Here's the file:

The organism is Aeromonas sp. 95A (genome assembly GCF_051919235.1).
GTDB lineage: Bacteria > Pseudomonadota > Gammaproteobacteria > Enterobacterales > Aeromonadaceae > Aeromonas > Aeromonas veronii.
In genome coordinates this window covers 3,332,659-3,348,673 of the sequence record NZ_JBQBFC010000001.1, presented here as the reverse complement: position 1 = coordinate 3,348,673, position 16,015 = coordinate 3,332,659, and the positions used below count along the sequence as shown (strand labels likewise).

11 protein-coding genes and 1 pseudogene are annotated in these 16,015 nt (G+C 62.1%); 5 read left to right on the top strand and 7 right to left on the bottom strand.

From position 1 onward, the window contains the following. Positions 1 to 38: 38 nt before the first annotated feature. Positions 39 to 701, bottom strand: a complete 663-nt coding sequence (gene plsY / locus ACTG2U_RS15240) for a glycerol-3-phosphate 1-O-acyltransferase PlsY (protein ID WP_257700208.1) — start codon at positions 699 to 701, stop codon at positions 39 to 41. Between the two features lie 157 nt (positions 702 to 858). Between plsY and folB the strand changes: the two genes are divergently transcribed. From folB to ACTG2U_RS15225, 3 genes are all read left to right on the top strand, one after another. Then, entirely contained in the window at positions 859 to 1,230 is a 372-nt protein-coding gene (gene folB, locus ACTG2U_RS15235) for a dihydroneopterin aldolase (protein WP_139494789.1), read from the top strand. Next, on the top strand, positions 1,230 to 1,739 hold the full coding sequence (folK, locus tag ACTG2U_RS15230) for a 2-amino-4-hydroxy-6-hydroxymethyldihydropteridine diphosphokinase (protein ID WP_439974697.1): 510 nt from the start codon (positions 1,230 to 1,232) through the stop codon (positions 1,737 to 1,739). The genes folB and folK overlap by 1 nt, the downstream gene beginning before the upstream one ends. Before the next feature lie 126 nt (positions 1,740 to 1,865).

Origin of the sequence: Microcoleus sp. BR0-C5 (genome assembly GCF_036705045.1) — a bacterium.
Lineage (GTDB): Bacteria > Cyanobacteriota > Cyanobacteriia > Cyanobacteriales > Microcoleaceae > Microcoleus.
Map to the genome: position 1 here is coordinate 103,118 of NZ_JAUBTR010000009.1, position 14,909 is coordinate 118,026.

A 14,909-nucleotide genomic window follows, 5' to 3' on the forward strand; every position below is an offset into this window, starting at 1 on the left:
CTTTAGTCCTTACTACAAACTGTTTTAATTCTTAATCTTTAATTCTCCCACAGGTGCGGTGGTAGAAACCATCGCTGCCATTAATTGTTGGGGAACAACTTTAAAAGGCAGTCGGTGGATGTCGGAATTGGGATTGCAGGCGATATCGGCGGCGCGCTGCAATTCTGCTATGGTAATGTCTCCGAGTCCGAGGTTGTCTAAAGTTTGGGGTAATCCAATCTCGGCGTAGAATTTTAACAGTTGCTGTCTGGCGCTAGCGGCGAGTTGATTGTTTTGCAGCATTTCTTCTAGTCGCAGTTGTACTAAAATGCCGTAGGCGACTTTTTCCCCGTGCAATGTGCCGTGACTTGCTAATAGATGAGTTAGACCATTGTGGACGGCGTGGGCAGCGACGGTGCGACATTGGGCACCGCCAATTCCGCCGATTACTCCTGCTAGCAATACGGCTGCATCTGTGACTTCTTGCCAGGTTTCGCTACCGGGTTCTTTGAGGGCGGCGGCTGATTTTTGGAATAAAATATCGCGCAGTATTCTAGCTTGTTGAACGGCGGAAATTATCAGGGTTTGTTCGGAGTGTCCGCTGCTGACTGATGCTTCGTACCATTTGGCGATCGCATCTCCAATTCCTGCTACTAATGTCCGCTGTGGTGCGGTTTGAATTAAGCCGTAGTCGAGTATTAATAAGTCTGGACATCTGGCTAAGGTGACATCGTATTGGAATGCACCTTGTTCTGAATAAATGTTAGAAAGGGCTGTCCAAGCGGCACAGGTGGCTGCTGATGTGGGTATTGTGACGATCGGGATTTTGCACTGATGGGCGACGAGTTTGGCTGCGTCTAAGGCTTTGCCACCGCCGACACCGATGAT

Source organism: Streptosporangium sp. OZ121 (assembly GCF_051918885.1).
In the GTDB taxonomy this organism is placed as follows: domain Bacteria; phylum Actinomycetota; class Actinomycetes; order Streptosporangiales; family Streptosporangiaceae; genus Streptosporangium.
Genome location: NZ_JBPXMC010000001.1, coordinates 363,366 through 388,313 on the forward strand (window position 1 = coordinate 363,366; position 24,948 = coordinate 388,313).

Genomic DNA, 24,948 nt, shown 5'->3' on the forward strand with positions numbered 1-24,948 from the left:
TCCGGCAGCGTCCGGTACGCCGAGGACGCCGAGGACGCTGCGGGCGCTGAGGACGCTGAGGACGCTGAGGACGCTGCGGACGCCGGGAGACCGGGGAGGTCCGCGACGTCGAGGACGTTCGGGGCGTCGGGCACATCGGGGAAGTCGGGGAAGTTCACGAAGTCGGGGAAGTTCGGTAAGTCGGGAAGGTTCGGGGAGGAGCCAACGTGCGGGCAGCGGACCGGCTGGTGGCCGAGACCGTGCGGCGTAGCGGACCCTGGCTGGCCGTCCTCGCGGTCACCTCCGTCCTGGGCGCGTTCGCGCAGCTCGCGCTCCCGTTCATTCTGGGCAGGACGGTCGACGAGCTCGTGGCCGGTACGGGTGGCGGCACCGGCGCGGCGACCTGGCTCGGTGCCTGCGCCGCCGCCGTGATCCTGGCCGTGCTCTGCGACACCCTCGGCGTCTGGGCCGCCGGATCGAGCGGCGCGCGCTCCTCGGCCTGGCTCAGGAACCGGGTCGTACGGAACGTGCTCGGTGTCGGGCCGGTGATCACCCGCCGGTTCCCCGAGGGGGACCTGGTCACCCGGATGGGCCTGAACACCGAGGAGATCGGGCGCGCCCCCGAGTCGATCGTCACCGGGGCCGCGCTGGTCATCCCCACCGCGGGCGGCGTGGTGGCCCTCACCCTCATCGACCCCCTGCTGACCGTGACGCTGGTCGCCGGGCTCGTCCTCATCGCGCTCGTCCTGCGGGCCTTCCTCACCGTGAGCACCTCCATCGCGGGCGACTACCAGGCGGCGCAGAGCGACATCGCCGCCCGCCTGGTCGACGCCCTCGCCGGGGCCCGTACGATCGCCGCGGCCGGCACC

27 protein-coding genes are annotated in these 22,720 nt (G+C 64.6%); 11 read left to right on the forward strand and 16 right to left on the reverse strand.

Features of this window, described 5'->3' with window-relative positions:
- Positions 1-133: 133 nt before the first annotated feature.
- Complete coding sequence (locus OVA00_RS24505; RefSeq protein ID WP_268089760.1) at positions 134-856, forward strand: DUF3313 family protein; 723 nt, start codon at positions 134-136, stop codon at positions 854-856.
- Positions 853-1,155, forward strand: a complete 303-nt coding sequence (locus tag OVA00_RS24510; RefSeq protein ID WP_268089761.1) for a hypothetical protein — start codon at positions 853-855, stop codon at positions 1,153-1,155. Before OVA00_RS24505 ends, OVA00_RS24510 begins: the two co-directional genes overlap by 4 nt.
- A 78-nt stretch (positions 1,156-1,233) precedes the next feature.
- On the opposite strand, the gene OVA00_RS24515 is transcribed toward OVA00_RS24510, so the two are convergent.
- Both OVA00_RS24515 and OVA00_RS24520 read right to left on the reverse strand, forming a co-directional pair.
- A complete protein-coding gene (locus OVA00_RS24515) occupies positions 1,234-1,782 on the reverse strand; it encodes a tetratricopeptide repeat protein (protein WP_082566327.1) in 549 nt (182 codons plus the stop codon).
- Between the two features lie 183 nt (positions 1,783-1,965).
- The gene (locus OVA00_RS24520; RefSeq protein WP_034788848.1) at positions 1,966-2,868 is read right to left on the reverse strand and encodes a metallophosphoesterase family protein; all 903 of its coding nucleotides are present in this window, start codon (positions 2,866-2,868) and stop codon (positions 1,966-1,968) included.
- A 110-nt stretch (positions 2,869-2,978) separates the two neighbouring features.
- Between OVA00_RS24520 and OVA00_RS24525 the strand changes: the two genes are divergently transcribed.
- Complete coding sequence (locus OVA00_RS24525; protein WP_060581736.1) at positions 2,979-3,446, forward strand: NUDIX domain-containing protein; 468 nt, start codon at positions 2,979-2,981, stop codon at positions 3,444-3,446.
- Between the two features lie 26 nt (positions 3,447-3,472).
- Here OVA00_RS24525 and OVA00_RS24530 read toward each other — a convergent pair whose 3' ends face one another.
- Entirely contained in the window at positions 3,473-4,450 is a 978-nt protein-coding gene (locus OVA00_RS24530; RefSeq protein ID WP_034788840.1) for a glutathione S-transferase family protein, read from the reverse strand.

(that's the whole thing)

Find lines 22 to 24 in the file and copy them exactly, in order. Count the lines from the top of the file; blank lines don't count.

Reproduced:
- On the opposite strand, the gene OVA00_RS24515 is transcribed toward OVA00_RS24510, so the two are convergent.
- Both OVA00_RS24515 and OVA00_RS24520 read right to left on the reverse strand, forming a co-directional pair.
- A complete protein-coding gene (locus OVA00_RS24515) occupies positions 1,234-1,782 on the reverse strand; it encodes a tetratricopeptide repeat protein (protein WP_082566327.1) in 549 nt (182 codons plus the stop codon).